Two nights ago, I stayed up all night finishing a draft of my paper for a conference this Friday. At 2 a.m., one of my eight-year-old twins emerged from his bedroom and was wondering whether he could have breakfast. I sent him to bed, but he was back an hour later. Of course, I was in no mood to debate, and I sent him to bed again. The next morning, my wife reminded me that he had been sick and had not eaten well for a couple of days prior. Arrrgghh!! Guilt … welcome to my life as a nocturnal father of five.
One reason (among many) that I left the practice of law was that I wanted to see my children grow up. During my short time practicing with Skadden Arps, I worked (in one year or another) every holiday, with the exception of Christmas Day, when I simply refused. All nighters were a regular occurrence, and when we were really busy, I would do more than one a week. (I remember discussing with one of my Mormon colleagues whether going straight from an all-nighter to PEC had any implications for “keeping the Sabbath Day holy.”) Even when I didn’t work all night, I rarely was home for dinner with my family. I could not commit to attend any ward function because I never knew from one day to the next whether I would be in town. From the beginning, Skadden was a way station; I had never intended to “go for partner,” and it didn’t take long before I realized that whatever I was getting out of the experience wasn’t worth the sacrifice.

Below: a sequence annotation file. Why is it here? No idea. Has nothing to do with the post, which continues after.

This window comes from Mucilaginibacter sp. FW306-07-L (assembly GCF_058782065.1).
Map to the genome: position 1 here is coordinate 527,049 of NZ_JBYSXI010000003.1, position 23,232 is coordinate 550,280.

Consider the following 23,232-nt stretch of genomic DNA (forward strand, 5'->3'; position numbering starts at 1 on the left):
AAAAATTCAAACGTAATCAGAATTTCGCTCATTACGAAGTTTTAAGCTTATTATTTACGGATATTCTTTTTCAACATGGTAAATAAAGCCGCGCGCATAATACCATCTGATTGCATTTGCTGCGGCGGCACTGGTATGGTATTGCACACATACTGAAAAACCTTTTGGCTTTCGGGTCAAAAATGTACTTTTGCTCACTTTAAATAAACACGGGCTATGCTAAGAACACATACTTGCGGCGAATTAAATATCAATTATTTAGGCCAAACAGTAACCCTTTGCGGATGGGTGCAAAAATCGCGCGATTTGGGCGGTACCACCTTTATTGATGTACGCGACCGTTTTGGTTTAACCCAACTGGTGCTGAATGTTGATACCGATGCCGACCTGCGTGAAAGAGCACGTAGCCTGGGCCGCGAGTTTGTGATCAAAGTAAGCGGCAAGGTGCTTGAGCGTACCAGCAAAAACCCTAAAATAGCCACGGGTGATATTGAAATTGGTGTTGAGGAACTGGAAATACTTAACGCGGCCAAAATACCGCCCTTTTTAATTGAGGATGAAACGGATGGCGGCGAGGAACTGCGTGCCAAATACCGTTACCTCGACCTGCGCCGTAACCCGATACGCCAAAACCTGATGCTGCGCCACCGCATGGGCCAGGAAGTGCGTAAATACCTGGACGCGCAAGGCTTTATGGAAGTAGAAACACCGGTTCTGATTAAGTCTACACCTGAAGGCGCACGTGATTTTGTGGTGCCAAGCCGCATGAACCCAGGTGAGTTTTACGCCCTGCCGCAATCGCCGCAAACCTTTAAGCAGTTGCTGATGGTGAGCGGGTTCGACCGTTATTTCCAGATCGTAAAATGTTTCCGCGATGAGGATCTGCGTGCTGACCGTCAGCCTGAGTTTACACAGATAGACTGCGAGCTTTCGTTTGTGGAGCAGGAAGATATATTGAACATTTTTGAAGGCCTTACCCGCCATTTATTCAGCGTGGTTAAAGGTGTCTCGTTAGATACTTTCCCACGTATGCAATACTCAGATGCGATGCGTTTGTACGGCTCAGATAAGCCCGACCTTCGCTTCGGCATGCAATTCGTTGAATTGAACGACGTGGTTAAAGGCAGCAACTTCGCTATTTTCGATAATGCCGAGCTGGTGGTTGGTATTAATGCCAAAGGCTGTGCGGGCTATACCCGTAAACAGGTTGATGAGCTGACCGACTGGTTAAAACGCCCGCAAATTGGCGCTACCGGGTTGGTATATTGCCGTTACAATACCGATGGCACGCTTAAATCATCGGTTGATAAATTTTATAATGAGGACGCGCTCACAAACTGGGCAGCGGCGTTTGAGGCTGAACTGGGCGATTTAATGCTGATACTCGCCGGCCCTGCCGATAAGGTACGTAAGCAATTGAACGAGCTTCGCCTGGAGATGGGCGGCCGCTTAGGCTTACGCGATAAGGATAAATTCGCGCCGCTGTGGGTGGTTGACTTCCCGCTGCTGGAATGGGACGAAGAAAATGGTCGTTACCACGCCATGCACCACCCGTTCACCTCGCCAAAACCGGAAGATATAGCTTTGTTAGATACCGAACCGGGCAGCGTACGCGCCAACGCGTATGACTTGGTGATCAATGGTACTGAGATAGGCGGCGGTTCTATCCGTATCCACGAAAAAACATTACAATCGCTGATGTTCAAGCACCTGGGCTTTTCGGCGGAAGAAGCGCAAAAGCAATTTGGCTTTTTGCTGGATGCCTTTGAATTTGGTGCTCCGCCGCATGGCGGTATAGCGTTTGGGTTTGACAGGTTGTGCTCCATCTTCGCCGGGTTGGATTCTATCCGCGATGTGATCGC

The main difference between my life as a lowly Skadden associate and my life as an academic tends not to be the total number of hours that I spend working, but my own control over those hours. For the most part, I have much more control in my present position, though as evidenced by this past week, I don’t always exercise that control wisely.
This has far-reaching implications on my attempts to lead a spiritual life, and I have condensed my learning into a simple maxim: stress and spirituality are inherently inconsistent. People who are under stress tend not to behave well, and they are distracted from things eternal by their focus on things immediate. They are inward directed. And generally unhappy.
If you lead a life of stress by choice, you need to repent. Here is a little test: look at this advertisement. If you think that the company and its workers are admirable, people you would like to work with, you need help. If you feel a sense of revulsion, go read another post because you have this one mastered.